Karatsu

I thought that the last stop on my potter’s pilgrimage, on the island of Kyushu, would be the most remote and provincial, but Karatsu, Japan is a thriving city, the women were fashionable, and it’s a bit of a resort town. Several school children called out “Hello, how are you?” giggling as they tried outContinue reading “Karatsu”

Hagi

The town of Hagi lies on the Japan Sea, near the western tip of the main island. The lonely, one-car train chugged along through tiny mountain towns, crossing the island and following the coastline at the very end of its journey. Misty rock islands appeared and disappeared in after-rain gray skies. My large room atContinue reading “Hagi”

A potter’s pilgrimage: Bizen

During my third year living in Japan, in 2011, I made a potter’s pilgrimage to three historic towns where contemporary potters, many descended from old masters, still produce mingei, stoneware folk pottery. This trip had been long planned; I had spent years gathering information and improving my Japanese. For a week, I alternately traveled aContinue reading “A potter’s pilgrimage: Bizen”

Shirakawa-go

A day bus trip from Takayama to Shirakawa-go brought me to the UNESCO World Heritage village of Shirakawa-go. Weathered brown wood cottages topped by steeply angled, thick thatched roofs have been well preserved, probably because it was so isolated in years past. Gassho-zukuri, the architectural style, means “praying hands.” Some of the existing houses were built overContinue reading “Shirakawa-go”

Takayama

It was a long ride to Takayama: a couple of hours west to Nagoya by Shinkansen or bullet train, then a couple more on an express. The train headed north into Gifu prefecture to what is known as the Japanese Alps, following the Hida river in a spectacular stretch, at first along a rock canyon. Deep andContinue reading “Takayama”

Ancient GyeongJu

In the historic capital of Korea, GyeongJu, Bulguksa Temple and Seokguram Grotto were our third and fourth World Heritage sites on this journey. A steep hike up to the grotto revealed an amazing stone arc-shaped room, housing a magnificent Buddha looking out over the countryside, surrounded by figures in bas-relief. The ever-present Korean street markets wereContinue reading “Ancient GyeongJu”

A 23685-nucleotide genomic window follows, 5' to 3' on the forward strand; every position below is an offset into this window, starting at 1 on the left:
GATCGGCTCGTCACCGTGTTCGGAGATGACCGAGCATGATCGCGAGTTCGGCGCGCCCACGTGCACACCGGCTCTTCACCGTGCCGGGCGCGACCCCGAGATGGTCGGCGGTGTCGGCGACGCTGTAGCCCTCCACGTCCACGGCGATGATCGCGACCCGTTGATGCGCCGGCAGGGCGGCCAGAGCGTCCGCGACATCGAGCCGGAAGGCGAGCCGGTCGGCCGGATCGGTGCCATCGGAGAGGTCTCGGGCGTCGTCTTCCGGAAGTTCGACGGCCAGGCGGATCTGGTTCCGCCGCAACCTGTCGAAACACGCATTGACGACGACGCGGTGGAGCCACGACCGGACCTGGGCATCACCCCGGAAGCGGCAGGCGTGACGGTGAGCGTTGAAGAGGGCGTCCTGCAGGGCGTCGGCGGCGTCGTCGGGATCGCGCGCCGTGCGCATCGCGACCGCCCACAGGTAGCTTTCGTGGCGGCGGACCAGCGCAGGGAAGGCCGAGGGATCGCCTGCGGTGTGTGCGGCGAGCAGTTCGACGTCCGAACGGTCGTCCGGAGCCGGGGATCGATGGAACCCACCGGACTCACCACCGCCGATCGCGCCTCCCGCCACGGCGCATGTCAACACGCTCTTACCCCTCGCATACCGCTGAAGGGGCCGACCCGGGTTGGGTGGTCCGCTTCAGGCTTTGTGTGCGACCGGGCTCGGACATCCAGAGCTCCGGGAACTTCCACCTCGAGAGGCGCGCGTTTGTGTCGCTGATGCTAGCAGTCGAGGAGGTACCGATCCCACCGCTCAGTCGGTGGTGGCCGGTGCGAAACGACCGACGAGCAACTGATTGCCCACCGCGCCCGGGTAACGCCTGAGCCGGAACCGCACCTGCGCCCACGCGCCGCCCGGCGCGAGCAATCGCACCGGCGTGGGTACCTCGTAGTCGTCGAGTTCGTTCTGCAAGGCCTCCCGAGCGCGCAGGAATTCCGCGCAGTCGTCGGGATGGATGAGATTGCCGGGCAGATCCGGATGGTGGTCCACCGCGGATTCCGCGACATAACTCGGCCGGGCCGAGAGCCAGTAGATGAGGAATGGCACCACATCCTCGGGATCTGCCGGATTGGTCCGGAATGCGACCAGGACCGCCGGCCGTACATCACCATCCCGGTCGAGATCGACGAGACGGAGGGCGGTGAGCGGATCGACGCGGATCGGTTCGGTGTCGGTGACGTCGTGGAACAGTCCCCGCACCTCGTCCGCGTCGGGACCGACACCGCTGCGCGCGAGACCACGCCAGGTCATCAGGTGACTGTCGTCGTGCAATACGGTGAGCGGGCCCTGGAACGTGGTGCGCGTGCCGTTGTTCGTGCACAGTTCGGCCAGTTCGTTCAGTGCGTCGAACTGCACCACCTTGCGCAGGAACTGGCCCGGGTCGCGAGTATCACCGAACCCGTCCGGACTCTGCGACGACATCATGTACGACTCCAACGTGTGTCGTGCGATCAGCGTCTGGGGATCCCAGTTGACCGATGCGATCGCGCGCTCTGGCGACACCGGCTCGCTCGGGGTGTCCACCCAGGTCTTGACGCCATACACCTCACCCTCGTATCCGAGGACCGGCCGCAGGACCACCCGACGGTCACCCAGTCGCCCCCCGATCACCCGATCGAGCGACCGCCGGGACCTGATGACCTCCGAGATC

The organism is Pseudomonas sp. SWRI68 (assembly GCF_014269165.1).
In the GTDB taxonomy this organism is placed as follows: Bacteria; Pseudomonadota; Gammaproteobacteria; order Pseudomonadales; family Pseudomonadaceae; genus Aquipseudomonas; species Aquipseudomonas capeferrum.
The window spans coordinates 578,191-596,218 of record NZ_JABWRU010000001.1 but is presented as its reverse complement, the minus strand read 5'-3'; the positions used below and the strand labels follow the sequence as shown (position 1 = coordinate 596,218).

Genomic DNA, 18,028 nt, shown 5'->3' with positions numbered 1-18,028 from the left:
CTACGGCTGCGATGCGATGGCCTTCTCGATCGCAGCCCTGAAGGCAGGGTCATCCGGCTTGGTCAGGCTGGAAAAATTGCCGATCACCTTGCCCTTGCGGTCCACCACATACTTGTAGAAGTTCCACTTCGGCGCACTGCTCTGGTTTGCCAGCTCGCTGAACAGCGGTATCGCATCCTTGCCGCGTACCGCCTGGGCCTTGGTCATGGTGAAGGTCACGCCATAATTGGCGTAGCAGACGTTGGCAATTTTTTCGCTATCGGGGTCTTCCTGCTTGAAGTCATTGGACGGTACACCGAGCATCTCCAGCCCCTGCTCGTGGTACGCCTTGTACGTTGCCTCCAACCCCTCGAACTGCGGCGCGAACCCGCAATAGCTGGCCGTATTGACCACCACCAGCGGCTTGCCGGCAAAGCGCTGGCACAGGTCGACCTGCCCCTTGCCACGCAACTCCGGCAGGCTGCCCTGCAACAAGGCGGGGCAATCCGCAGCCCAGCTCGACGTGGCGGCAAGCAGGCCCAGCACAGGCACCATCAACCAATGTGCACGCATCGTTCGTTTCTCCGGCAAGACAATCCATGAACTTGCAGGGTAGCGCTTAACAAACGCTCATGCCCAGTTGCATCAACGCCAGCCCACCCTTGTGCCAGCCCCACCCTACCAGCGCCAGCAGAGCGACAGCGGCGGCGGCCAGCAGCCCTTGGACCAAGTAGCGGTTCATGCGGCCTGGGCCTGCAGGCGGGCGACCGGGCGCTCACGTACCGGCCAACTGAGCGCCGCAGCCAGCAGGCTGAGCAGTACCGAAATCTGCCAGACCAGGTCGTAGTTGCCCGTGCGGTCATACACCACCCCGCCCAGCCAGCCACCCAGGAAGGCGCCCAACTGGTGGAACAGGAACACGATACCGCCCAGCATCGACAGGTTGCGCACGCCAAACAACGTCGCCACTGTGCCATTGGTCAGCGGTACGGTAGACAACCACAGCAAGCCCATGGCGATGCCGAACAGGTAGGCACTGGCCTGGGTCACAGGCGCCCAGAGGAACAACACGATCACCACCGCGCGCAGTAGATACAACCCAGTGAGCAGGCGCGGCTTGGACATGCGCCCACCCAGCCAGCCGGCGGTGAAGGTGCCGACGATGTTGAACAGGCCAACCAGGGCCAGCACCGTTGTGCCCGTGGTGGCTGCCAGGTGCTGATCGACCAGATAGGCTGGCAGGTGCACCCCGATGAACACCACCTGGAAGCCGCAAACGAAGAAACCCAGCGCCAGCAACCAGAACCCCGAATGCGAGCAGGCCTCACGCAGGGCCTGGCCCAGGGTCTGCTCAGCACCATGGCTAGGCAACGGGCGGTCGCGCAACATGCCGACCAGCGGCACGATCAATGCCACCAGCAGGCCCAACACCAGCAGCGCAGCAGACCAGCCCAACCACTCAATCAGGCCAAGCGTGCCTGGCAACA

Busy Busan

In Busan, South Korea, Beomeosa temple climbed up a steep hillside. Legend says that at the temple’s mountain peak, there is a golden well which never dries up, home to a mythical golden fish. Hence the name of the temple, Beomeosa, means “Heavenly Fish.” The temple is home to so many Buddhas—big and small, goldContinue reading “Busy Busan”

Icheon pottery

Having been a potter in my younger days, I often seek out traditional ceramics when I travel. Not to be confused with Incheon, the city with the major airport serving Seoul, South Korea, the town of Icheon is known as a pottery center and is about an hour southeast of Seoul. The area came toContinue reading “Icheon pottery”

The soul of Seoul

The Insa Dong neighborhood in the heart of Seoul was vibrant with activity: tiny shops with gifts in vivid primary colors, goods in bins on the sidewalk, the smell of food from street stalls around every corner, textured handmade paper hanging on racks, tea shops, young couples, tourists, and just life. I was traveling with aContinue reading “The soul of Seoul”